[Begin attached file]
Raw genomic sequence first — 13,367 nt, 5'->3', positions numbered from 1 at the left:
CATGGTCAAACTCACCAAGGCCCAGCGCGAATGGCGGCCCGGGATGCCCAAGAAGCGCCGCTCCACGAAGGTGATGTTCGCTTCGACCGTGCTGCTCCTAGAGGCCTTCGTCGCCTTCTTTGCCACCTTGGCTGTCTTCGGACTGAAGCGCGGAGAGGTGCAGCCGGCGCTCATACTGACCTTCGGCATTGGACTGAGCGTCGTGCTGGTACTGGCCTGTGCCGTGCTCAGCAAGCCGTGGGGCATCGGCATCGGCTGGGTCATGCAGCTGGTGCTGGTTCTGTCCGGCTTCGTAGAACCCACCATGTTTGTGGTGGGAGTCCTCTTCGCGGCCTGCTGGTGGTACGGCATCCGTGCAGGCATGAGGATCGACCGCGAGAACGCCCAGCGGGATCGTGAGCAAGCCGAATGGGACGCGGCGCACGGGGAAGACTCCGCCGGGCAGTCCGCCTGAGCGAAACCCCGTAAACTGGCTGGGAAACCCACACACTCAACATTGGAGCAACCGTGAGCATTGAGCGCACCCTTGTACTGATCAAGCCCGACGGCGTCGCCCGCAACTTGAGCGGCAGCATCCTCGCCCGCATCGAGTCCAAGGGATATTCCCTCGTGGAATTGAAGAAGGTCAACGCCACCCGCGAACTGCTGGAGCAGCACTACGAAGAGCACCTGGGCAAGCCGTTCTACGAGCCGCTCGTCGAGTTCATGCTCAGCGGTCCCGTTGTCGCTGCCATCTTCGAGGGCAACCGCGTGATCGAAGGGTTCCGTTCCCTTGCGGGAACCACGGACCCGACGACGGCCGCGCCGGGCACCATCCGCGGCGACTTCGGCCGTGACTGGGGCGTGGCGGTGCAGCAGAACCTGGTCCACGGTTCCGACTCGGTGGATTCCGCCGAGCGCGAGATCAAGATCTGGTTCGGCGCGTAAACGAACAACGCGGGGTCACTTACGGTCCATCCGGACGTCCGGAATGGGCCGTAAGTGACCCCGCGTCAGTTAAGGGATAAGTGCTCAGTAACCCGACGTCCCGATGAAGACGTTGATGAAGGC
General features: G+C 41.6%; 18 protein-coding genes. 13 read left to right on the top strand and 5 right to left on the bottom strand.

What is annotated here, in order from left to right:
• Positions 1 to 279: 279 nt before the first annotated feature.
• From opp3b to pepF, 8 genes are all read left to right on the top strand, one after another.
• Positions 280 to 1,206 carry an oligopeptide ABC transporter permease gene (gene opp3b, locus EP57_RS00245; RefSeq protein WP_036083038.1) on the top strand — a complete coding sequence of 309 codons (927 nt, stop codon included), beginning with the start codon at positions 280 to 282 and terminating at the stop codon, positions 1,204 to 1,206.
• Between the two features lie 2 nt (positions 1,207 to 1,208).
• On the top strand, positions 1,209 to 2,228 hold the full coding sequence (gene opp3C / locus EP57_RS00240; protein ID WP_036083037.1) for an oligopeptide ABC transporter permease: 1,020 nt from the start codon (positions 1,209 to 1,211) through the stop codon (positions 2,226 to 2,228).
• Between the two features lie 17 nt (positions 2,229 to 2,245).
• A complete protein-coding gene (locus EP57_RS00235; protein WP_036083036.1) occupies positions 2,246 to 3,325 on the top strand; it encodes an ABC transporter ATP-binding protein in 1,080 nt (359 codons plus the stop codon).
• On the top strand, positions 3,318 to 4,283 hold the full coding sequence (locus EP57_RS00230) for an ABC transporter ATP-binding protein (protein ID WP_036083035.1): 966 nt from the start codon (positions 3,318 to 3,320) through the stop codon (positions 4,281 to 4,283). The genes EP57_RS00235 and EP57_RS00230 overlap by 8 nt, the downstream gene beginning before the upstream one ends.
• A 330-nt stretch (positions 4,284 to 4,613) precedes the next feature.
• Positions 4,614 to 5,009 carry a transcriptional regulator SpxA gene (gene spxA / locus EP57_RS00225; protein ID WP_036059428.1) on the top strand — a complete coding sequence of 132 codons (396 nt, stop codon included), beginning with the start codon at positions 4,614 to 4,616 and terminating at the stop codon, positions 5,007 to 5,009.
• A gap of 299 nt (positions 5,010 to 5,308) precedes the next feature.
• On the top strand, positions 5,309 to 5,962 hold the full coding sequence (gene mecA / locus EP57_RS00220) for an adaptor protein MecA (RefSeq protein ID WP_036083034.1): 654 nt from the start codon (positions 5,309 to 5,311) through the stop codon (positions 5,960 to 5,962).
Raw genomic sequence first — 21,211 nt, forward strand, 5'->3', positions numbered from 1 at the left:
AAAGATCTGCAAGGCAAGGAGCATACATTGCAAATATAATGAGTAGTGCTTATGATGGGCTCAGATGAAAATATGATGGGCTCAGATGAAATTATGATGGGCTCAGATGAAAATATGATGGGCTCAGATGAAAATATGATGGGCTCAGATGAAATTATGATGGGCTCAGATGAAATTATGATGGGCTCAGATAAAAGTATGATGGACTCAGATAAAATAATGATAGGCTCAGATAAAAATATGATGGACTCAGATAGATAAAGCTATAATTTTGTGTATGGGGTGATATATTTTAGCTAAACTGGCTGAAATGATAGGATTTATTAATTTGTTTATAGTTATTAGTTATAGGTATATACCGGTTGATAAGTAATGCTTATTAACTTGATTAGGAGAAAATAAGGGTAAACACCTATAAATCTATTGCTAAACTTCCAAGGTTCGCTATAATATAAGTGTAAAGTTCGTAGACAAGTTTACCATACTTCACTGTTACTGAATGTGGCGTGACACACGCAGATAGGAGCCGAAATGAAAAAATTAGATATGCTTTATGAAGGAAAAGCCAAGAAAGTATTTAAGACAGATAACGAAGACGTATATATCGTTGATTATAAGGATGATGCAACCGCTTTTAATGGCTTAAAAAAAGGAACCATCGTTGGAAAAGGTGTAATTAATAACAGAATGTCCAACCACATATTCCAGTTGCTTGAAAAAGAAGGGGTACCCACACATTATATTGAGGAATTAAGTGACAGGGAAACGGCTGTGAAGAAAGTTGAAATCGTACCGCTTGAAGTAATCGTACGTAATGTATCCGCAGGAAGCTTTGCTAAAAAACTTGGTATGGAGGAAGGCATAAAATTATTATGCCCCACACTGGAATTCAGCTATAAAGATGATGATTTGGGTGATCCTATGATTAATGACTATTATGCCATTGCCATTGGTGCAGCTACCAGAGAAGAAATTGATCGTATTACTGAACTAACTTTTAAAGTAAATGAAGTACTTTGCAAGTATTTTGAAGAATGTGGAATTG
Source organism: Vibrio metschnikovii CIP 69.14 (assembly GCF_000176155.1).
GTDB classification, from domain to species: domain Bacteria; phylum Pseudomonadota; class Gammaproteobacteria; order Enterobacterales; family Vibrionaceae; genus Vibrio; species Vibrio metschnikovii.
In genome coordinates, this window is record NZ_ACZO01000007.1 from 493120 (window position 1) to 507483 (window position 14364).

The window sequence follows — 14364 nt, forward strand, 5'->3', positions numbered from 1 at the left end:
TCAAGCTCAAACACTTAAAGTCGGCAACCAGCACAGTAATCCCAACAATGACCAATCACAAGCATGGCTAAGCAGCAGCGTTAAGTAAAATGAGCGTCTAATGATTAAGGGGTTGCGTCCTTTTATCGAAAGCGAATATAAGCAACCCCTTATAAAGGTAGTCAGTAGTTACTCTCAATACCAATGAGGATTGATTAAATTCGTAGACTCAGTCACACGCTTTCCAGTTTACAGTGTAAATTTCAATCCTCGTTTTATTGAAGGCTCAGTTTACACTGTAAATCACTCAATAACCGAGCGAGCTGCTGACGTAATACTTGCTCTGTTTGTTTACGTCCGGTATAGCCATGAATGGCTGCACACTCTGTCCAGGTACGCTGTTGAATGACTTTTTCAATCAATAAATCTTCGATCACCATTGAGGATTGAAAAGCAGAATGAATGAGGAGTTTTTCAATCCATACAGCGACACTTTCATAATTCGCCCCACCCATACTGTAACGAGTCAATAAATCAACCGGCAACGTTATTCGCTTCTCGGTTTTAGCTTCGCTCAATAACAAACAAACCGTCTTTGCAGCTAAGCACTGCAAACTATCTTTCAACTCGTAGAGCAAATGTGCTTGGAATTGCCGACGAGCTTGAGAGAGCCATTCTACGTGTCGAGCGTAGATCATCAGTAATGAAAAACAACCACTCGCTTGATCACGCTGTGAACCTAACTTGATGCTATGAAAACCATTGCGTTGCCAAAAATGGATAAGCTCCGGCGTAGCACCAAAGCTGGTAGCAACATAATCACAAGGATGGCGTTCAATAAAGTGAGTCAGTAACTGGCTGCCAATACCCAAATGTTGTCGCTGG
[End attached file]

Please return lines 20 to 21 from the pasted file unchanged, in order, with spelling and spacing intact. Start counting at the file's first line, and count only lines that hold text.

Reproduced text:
GTDB classification, from domain to species: domain Bacteria; phylum Pseudomonadota; class Gammaproteobacteria; order Enterobacterales; family Vibrionaceae; genus Vibrio; species Vibrio metschnikovii.
In genome coordinates, this window is record NZ_ACZO01000007.1 from 493120 (window position 1) to 507483 (window position 14364).